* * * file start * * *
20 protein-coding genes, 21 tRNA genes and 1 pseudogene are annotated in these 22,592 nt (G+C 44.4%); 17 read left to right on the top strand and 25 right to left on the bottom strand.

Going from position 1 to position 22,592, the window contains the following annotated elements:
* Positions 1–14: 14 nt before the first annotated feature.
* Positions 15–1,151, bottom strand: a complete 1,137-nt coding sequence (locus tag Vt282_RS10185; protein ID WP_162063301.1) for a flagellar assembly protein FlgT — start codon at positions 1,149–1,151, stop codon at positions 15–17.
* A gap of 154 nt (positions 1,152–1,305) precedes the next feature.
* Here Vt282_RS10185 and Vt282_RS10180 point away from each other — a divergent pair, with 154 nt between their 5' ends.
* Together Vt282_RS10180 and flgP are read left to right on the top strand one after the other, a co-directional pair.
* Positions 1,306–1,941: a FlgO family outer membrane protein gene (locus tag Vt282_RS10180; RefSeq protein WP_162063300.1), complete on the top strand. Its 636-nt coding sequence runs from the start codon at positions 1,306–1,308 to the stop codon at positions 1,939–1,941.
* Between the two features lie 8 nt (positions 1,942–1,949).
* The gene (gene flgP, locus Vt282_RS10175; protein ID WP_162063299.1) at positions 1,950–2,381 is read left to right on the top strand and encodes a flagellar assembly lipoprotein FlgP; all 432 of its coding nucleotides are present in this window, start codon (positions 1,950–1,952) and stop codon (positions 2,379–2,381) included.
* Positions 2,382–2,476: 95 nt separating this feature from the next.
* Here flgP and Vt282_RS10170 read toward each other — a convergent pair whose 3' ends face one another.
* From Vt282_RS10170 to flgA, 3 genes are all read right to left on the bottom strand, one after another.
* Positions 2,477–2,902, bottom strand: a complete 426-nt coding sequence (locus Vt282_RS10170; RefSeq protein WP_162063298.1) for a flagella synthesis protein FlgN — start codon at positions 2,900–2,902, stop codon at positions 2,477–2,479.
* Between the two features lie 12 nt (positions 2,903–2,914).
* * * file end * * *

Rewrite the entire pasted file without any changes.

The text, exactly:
20 protein-coding genes, 21 tRNA genes and 1 pseudogene are annotated in these 22,592 nt (G+C 44.4%); 17 read left to right on the top strand and 25 right to left on the bottom strand.

Going from position 1 to position 22,592, the window contains the following annotated elements:
* Positions 1–14: 14 nt before the first annotated feature.
* Positions 15–1,151, bottom strand: a complete 1,137-nt coding sequence (locus tag Vt282_RS10185; protein ID WP_162063301.1) for a flagellar assembly protein FlgT — start codon at positions 1,149–1,151, stop codon at positions 15–17.
* A gap of 154 nt (positions 1,152–1,305) precedes the next feature.
* Here Vt282_RS10185 and Vt282_RS10180 point away from each other — a divergent pair, with 154 nt between their 5' ends.
* Together Vt282_RS10180 and flgP are read left to right on the top strand one after the other, a co-directional pair.
* Positions 1,306–1,941: a FlgO family outer membrane protein gene (locus tag Vt282_RS10180; RefSeq protein WP_162063300.1), complete on the top strand. Its 636-nt coding sequence runs from the start codon at positions 1,306–1,308 to the stop codon at positions 1,939–1,941.
* Between the two features lie 8 nt (positions 1,942–1,949).
* The gene (gene flgP, locus Vt282_RS10175; protein ID WP_162063299.1) at positions 1,950–2,381 is read left to right on the top strand and encodes a flagellar assembly lipoprotein FlgP; all 432 of its coding nucleotides are present in this window, start codon (positions 1,950–1,952) and stop codon (positions 2,379–2,381) included.
* Positions 2,382–2,476: 95 nt separating this feature from the next.
* Here flgP and Vt282_RS10170 read toward each other — a convergent pair whose 3' ends face one another.
* From Vt282_RS10170 to flgA, 3 genes are all read right to left on the bottom strand, one after another.
* Positions 2,477–2,902, bottom strand: a complete 426-nt coding sequence (locus Vt282_RS10170; RefSeq protein WP_162063298.1) for a flagella synthesis protein FlgN — start codon at positions 2,900–2,902, stop codon at positions 2,477–2,479.
* Between the two features lie 12 nt (positions 2,903–2,914).